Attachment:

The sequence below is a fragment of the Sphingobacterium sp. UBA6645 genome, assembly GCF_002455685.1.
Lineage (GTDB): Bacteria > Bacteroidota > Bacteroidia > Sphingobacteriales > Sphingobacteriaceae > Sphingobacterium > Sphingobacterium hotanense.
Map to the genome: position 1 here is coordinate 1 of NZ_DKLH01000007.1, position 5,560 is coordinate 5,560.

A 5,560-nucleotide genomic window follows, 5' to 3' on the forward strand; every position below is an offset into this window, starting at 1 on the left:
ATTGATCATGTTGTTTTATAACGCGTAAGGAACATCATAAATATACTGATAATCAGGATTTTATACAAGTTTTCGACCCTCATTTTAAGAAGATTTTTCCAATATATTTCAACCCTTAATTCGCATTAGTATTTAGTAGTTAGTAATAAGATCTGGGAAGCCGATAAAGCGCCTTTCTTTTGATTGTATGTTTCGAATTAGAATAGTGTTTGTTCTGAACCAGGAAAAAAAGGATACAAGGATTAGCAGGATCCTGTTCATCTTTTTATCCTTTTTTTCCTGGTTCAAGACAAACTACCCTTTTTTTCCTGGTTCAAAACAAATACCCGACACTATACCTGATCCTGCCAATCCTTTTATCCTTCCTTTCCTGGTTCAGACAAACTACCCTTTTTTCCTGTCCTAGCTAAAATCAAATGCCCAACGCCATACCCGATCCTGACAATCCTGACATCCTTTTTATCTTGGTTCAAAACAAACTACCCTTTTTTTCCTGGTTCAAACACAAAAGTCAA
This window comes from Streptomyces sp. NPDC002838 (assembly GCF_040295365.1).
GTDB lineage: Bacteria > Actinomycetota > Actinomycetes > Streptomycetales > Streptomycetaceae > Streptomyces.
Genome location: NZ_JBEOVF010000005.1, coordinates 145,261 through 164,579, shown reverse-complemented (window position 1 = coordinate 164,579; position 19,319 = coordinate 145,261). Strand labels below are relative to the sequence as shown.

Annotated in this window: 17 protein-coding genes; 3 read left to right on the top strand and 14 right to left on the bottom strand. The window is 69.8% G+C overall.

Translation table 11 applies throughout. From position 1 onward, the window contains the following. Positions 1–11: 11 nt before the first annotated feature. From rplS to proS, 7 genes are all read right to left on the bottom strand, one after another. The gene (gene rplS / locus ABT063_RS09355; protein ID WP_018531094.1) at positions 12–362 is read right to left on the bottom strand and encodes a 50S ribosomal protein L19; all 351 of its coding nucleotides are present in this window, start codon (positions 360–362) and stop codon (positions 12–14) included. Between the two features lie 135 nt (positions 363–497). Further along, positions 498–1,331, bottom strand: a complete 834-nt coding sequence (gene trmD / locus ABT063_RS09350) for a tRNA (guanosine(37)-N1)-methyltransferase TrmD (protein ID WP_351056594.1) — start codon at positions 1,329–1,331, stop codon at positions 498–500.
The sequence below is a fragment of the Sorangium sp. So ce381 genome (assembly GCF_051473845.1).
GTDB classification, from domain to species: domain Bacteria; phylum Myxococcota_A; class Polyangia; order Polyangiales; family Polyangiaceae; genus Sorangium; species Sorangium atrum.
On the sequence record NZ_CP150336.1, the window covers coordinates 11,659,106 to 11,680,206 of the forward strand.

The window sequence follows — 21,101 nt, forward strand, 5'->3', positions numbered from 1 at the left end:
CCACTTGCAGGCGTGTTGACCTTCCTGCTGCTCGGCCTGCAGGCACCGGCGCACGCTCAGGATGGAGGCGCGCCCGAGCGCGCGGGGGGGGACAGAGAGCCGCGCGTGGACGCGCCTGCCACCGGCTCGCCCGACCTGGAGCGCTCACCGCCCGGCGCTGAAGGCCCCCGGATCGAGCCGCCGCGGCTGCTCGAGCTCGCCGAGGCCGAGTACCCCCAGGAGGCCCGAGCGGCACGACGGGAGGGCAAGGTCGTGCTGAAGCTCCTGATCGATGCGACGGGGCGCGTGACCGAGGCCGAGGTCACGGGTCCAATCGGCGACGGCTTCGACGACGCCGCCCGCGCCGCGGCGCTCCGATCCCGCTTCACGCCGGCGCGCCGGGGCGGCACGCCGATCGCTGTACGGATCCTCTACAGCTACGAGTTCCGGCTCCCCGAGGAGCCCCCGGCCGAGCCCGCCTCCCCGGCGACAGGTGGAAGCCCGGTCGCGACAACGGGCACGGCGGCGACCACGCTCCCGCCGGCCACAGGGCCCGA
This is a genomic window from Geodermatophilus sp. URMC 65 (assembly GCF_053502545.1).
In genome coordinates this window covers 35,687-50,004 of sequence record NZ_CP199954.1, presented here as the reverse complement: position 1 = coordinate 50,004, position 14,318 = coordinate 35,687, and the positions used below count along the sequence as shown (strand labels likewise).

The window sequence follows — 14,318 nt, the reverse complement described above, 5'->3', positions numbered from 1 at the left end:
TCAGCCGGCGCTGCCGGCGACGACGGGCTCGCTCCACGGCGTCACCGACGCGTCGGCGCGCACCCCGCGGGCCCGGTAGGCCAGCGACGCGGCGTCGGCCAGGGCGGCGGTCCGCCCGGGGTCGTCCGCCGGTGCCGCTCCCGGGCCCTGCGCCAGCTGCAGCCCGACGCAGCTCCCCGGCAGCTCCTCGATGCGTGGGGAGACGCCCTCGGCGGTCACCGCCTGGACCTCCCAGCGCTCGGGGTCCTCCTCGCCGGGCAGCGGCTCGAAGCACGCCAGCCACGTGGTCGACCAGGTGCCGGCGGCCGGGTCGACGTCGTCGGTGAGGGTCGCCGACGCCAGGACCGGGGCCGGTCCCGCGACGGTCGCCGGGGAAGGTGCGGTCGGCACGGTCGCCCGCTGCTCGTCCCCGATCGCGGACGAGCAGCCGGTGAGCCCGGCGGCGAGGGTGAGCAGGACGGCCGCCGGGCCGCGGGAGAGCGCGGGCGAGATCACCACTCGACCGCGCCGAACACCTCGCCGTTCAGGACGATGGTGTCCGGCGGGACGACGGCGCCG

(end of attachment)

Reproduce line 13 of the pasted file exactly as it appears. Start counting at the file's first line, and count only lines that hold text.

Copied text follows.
On the sequence record NZ_CP150336.1, the window covers coordinates 11,659,106 to 11,680,206 of the forward strand.